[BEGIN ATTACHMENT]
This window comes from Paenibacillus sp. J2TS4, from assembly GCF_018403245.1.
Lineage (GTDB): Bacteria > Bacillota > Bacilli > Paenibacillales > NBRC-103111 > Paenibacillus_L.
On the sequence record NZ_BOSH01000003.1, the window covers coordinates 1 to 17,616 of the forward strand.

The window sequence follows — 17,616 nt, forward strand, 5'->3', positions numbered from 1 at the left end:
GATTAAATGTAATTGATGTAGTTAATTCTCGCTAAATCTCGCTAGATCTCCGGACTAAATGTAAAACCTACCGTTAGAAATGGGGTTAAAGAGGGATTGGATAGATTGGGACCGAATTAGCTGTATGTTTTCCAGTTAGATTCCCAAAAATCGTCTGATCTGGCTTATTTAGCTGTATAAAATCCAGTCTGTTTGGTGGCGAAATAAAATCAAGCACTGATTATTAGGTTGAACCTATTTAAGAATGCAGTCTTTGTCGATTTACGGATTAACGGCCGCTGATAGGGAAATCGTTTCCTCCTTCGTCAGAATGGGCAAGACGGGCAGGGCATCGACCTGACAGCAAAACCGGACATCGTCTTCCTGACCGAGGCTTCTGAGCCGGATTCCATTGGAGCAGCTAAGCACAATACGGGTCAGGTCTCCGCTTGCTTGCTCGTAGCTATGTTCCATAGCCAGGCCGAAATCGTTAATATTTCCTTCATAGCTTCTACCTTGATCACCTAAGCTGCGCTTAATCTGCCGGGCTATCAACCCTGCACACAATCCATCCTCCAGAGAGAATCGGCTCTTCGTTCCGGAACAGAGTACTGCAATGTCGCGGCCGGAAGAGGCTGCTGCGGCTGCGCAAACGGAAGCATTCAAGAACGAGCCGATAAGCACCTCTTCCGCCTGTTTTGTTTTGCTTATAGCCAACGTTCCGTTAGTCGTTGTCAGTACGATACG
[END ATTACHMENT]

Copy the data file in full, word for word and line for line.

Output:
This window comes from Paenibacillus sp. J2TS4, from assembly GCF_018403245.1.
Lineage (GTDB): Bacteria > Bacillota > Bacilli > Paenibacillales > NBRC-103111 > Paenibacillus_L.
On the sequence record NZ_BOSH01000003.1, the window covers coordinates 1 to 17,616 of the forward strand.

The window sequence follows — 17,616 nt, forward strand, 5'->3', positions numbered from 1 at the left end:
GATTAAATGTAATTGATGTAGTTAATTCTCGCTAAATCTCGCTAGATCTCCGGACTAAATGTAAAACCTACCGTTAGAAATGGGGTTAAAGAGGGATTGGATAGATTGGGACCGAATTAGCTGTATGTTTTCCAGTTAGATTCCCAAAAATCGTCTGATCTGGCTTATTTAGCTGTATAAAATCCAGTCTGTTTGGTGGCGAAATAAAATCAAGCACTGATTATTAGGTTGAACCTATTTAAGAATGCAGTCTTTGTCGATTTACGGATTAACGGCCGCTGATAGGGAAATCGTTTCCTCCTTCGTCAGAATGGGCAAGACGGGCAGGGCATCGACCTGACAGCAAAACCGGACATCGTCTTCCTGACCGAGGCTTCTGAGCCGGATTCCATTGGAGCAGCTAAGCACAATACGGGTCAGGTCTCCGCTTGCTTGCTCGTAGCTATGTTCCATAGCCAGGCCGAAATCGTTAATATTTCCTTCATAGCTTCTACCTTGATCACCTAAGCTGCGCTTAATCTGCCGGGCTATCAACCCTGCACACAATCCATCCTCCAGAGAGAATCGGCTCTTCGTTCCGGAACAGAGTACTGCAATGTCGCGGCCGGAAGAGGCTGCTGCGGCTGCGCAAACGGAAGCATTCAAGAACGAGCCGATAAGCACCTCTTCCGCCTGTTTTGTTTTGCTTATAGCCAACGTTCCGTTAGTCGTTGTCAGTACGATACG